Posts etiquetados ‘idea contests’

Following the wake of the previous post, you can find below a selection of 2013’s relevant Open Innovation reports.

1.  Open Innovation Market Study, 2013 Edition

2013_open_innovation_market_studyThis RWTH-TIM’s open innovation study explores the market of open innovation accelerators (OIA); organizations that help their clients to include external experts in all stages of an innovation project.

Open innovation today has become a core tool in innovation management. But which is the right method for open innovation? Which are the criteria to plan an open innovation project? Which intermediary or service provider has specific knowledge and expertise in, e.g., crowdsourcing, the lead user method, netnography, idea contests, technology scouting, or broadcast search? This totally updated 2013 edition report provides a comprehensive analysis of the providers and platforms for open innovation.

We take a detailed look on the methods, cost, project and community structures, and market size. Our purpose is to support strategic decisions when planning an open innovation venture. Managers will gain an overview of the intermediaries available for open innovation and will get advice how to identify partners for their project.

We invited more than 160 intermediaries to join our survey investigating the OIA’s business model and environment, productivity, services offered, project specifics, and characteristics of their participant pool. In addition, we asked about estimates for the development of the open innovation market. Besides a lot of highly interesting findings about the market for open innovation in general and the intermediary’s role in it, we were also able to compile 188 detailed accelerator profiles.

Futher info about this report can be found at:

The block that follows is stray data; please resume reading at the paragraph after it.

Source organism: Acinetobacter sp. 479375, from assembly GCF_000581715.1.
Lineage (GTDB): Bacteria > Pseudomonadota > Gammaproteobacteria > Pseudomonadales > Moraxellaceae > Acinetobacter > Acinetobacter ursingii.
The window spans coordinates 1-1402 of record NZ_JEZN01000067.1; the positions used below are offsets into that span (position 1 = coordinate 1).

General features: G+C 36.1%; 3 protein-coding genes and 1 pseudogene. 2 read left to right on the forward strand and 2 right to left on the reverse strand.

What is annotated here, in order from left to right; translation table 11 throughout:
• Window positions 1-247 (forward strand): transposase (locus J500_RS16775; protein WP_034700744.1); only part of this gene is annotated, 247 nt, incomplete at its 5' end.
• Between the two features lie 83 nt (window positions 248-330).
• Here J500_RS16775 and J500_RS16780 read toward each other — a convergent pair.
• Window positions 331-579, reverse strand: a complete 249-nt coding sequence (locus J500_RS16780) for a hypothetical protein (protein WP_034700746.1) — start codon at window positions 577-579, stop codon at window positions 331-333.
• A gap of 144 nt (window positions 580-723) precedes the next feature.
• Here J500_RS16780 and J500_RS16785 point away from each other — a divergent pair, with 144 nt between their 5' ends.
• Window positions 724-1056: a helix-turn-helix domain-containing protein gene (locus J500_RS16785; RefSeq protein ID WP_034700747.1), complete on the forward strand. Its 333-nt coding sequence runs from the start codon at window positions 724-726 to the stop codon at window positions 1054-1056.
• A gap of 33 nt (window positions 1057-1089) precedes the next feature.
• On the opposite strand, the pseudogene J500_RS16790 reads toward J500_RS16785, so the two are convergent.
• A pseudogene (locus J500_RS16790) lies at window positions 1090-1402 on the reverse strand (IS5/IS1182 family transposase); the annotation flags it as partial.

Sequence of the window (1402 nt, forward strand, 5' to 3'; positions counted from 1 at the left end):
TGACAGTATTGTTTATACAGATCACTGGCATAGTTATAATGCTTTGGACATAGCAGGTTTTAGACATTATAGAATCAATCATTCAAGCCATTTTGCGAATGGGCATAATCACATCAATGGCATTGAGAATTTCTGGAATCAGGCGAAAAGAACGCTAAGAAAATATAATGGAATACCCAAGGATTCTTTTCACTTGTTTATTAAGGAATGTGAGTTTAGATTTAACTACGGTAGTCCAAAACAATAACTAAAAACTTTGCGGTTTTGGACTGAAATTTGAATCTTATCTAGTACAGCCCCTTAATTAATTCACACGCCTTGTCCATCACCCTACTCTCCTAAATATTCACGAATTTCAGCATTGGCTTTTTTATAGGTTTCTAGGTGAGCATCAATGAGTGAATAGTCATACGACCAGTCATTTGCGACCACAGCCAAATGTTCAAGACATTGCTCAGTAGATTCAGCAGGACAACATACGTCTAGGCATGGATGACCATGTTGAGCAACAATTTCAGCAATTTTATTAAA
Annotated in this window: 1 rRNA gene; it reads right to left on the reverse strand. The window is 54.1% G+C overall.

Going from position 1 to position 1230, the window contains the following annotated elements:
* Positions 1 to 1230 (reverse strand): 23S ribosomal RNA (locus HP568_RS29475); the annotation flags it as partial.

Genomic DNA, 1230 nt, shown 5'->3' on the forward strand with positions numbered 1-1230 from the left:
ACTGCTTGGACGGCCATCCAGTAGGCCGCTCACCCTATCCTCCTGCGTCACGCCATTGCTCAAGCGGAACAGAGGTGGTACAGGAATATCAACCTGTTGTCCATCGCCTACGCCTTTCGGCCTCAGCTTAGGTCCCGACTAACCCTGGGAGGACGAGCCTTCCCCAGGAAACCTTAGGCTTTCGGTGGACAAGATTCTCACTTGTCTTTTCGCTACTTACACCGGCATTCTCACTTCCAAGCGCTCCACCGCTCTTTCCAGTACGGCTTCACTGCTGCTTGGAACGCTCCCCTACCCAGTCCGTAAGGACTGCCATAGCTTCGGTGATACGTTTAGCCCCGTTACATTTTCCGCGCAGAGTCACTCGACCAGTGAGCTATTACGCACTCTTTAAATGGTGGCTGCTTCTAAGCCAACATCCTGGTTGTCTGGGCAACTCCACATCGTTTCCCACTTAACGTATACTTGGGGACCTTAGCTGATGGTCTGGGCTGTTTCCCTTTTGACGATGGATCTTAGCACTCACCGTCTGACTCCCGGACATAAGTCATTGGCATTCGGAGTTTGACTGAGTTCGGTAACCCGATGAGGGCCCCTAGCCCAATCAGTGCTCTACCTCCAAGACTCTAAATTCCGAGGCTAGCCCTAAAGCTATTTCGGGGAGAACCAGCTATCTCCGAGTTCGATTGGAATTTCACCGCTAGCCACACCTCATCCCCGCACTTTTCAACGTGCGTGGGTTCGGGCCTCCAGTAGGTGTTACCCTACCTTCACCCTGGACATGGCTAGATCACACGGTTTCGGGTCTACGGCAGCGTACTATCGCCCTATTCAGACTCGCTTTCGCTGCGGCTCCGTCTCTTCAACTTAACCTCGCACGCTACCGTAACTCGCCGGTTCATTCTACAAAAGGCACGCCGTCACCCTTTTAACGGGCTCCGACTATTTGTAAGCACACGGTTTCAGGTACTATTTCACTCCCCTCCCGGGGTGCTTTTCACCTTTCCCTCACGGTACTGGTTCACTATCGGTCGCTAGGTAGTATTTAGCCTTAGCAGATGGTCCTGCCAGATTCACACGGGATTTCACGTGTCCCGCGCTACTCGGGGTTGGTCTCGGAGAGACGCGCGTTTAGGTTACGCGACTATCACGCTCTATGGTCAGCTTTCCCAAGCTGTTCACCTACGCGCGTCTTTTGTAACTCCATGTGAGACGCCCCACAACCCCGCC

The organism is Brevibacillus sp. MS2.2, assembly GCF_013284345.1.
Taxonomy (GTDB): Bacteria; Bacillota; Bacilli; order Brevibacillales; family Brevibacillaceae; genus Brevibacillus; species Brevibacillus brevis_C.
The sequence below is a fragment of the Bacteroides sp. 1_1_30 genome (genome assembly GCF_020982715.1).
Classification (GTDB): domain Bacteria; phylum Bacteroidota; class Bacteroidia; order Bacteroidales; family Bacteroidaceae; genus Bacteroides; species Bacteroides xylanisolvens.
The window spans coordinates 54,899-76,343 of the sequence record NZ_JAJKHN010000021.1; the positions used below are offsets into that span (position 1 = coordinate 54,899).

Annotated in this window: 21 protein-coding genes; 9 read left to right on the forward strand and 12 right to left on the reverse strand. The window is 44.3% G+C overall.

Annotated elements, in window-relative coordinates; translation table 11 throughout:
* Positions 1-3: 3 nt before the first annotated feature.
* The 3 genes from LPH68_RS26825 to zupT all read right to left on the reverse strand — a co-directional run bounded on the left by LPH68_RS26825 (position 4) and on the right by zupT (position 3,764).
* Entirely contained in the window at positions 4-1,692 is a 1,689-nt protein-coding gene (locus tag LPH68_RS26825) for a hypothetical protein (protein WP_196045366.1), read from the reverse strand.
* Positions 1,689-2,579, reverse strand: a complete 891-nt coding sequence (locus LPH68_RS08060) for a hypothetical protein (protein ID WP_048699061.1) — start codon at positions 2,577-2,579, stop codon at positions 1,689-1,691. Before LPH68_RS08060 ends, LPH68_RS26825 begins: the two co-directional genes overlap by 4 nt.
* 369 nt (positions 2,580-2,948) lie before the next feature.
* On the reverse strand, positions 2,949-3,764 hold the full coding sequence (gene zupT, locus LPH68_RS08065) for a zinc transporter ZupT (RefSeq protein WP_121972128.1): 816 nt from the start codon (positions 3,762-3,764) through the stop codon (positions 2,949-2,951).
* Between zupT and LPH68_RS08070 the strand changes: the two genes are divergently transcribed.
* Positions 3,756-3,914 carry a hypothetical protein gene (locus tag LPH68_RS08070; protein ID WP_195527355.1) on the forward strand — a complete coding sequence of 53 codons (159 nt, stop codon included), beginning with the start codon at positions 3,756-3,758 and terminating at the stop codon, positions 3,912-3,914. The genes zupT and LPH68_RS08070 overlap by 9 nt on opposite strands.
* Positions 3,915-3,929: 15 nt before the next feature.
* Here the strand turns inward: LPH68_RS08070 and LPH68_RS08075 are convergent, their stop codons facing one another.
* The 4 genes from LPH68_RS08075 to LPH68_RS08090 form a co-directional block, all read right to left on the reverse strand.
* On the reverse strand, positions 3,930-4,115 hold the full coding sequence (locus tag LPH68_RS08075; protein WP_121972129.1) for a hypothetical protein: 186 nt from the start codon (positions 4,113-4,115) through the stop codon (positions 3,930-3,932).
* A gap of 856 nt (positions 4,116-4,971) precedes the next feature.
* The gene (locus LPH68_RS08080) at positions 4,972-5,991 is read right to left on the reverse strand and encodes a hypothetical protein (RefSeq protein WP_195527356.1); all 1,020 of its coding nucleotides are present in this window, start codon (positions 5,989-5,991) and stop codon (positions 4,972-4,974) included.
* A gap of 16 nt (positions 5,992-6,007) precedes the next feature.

2. Leading Open innovation >> New edited MIT book on co-creation and open innovation

Leading Open innovationIn today’s competitive globalized market, firms are increasingly reaching beyond conventional internal methods of research and development to use ideas developed through processes of open innovation (OI). Organizations including Siemens, Nokia, Wikipedia, Hyve, and Innosabi may launch elaborate OI initiatives, actively seeking partners to help them innovate in specific areas. Individuals affiliated by common interests rather than institutional ties use OI to develop new products, services, and solutions to meet unmet needs.

Leading Open Innovation describes the ways that OI expands the space for innovation, describing a range of OI practices, participants, and trends. The contributors come from practice and academe, and reflect international, cross-sector, and transdisciplinary perspectives. They report on a variety of OI initiatives, offer theoretical frameworks, and consider new arenas for OI from manufacturing to education.

3. Berkeley-Fraunhofer Study on Open Innovation

Berkeley-Fraunhofer Study on Open InnovationOur collegues of Fraunhofer IAO and University of Berkeley (Henry Chesbrough and Sabine Brunswicker) have surveyed large firms in the US and in Europe about whether or not they actually practice open innovation. The results are very interesting. Here are some key findings:

  • Among companies with sales larger than $250 million annually, 78% practice open innovation
  • Among those companies, 71% report that top management support for these activities are growing
  • 82% of firms report that open innovation is more actively practiced now, compared to three years ago
  • None of the companies in the survey have abandoned open innovation as of now.

 

As another evidence of the relevance of the Open Innovation concept worldwide, you can just see the last fall issue of the MIT Sloan Management Review >> Special Report  on Leveraging External Innovation.

Finally, all those interested in these topics would really enjoy the meetings we are preparing for our next World Conference on Mass Customization, Personalization, and Co-Creation [MCPC 2014] at Aalborg University. See you there!

Frank Piller (RWTH/MIT)

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